IV.DISCUSSION

The Court can best illustrate the claim construction controversy by first discussing the accused device. The schematic below (which is representative of all of Canon's accused devices) captures the focus of the parties' dispute.

Panavision alleges that N-FET transistor M1 (circled in red) is the pre-charging high-impedance pull-up amplifier.*fn2 Panavision's Statement of Genuine Issues at ¶ 31, ECF No. 337 ("Def.'s Disputed Facts"). The alleged conductive channel is represented by the yellow "Charge Flow" arrow and green "Output" column line. Canon argues that its products cannot infringe because the pull-up amplifier is not connected to the conductive channel in the method claimed by the '877 patent. In particular, the pull-up amplifier does not supply charge to the conductive channel because it connects to the input of the N-FET column amplifier. Instead, the column amplifiers supply the charge to the conductive channel. Panavision does not raise any material dispute as to the actual operation of Canon's accused device. Rather, Panavision counters by arguing that an expansive definition of the word "coupled" captures the way that the pull-up amplifier connects to the conductive channel.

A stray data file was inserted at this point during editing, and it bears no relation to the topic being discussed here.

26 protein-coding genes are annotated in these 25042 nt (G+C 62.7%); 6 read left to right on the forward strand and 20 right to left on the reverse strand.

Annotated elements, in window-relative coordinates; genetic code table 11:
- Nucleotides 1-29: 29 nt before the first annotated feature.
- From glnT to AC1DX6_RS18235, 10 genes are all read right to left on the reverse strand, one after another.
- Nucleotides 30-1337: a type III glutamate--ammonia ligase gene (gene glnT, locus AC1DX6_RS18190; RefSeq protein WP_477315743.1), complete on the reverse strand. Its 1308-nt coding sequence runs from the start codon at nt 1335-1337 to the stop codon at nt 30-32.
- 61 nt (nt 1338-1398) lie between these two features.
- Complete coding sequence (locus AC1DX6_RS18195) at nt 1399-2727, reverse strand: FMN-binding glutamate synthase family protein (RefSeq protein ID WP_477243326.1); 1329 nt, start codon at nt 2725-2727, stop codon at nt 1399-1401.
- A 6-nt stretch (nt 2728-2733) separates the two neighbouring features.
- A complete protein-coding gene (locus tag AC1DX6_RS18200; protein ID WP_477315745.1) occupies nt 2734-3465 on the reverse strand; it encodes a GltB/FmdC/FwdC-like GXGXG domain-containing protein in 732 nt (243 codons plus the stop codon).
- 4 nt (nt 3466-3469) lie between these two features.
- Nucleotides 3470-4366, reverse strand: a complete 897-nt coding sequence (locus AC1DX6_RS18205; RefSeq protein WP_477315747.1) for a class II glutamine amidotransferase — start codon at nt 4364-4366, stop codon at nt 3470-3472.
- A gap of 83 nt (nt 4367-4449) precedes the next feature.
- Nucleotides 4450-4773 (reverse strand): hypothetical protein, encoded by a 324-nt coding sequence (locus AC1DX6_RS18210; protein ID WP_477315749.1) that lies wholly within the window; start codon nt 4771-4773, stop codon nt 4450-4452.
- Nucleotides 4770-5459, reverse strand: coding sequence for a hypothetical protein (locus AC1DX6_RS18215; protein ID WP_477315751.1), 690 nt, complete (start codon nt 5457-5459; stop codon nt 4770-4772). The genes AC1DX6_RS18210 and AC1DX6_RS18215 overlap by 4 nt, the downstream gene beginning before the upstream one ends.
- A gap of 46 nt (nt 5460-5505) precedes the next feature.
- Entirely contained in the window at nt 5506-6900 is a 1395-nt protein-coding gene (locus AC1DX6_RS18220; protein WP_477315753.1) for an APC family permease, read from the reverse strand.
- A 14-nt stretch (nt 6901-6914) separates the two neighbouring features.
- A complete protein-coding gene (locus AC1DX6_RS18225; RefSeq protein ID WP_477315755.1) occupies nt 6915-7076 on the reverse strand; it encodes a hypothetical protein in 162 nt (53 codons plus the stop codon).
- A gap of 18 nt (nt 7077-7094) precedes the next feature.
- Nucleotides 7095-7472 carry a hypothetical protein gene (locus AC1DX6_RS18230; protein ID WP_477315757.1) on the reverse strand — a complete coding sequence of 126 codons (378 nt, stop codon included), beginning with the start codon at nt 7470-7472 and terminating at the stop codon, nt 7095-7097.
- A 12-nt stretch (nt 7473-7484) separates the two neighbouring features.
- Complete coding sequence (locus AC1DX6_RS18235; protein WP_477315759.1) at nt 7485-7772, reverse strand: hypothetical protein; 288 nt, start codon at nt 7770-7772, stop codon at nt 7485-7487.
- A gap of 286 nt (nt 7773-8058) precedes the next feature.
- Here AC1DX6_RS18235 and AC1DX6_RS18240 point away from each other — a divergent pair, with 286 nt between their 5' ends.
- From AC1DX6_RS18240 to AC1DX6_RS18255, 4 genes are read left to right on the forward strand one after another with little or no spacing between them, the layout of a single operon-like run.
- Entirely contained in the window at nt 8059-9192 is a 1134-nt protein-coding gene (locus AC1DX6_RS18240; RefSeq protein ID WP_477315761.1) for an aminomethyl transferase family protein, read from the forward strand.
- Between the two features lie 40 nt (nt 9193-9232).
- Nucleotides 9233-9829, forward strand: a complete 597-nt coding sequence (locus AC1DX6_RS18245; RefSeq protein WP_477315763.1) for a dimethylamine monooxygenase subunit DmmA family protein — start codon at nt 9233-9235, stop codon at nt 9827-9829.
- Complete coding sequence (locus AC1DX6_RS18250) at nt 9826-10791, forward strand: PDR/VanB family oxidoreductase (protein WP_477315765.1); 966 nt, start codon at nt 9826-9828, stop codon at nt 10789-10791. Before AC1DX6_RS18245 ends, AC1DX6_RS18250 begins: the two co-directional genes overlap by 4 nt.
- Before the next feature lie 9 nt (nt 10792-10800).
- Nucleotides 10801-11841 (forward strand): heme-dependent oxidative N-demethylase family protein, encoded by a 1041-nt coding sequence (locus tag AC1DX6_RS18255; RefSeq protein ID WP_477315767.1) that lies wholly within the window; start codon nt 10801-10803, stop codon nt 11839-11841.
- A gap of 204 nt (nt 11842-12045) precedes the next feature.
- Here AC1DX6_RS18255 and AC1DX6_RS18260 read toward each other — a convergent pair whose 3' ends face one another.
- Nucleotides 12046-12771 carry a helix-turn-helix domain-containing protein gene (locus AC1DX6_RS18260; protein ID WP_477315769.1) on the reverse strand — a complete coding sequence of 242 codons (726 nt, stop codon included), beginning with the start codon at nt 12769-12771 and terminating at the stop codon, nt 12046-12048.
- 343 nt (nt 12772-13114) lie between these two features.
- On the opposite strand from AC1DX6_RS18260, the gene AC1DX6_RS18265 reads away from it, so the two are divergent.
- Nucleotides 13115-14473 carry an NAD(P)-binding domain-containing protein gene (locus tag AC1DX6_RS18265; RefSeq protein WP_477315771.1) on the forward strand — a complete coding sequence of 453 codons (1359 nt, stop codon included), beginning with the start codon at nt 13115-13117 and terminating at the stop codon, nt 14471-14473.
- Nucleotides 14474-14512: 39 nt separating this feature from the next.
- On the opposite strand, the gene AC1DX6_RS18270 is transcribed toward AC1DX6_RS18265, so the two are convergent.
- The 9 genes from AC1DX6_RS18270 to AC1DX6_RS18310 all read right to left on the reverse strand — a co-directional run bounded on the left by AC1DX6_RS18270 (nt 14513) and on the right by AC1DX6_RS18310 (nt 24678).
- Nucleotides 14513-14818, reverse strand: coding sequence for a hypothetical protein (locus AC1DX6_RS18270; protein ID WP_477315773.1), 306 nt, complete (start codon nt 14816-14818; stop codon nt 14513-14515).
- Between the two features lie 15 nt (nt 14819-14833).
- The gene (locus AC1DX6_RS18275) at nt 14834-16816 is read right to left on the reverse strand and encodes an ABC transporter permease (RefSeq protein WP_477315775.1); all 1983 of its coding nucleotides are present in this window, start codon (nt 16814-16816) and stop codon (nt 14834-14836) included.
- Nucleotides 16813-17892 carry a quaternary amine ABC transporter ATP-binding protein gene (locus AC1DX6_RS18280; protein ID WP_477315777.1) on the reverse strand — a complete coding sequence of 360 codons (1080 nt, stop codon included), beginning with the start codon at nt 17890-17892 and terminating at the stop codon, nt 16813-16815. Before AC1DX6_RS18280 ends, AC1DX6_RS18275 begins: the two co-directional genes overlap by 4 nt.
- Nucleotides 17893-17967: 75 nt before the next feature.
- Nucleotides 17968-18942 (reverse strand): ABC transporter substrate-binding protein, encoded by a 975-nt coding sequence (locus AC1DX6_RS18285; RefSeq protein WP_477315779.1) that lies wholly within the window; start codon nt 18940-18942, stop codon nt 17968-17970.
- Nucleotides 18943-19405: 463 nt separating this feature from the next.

A.CLAIM CONSTRUCTION IN THE '877PATENT

The first suggestion from either of the parties that claim construction would be required came in Panavision's responsive brief to Canon's motion for summary judgment. In that brief, Panavision suggested that the definition of "coupled" in the '877 patent could encompass a broad meaning. In response, Canon seized on the controversy to argue that summary judgment was appropriate because the only issue presented was one of claim construction.

Rather than construing the word, "coupled," the Court finds it necessary to construe the entire phrase "a pre-charging . . . pull-up amplifier coupled to said one or more conductive channels for periodically charging up the one or more conductive channels . . . ." The narrower claim term "coupled" is inadequate by itself to permit understanding of the actual invention that was patented.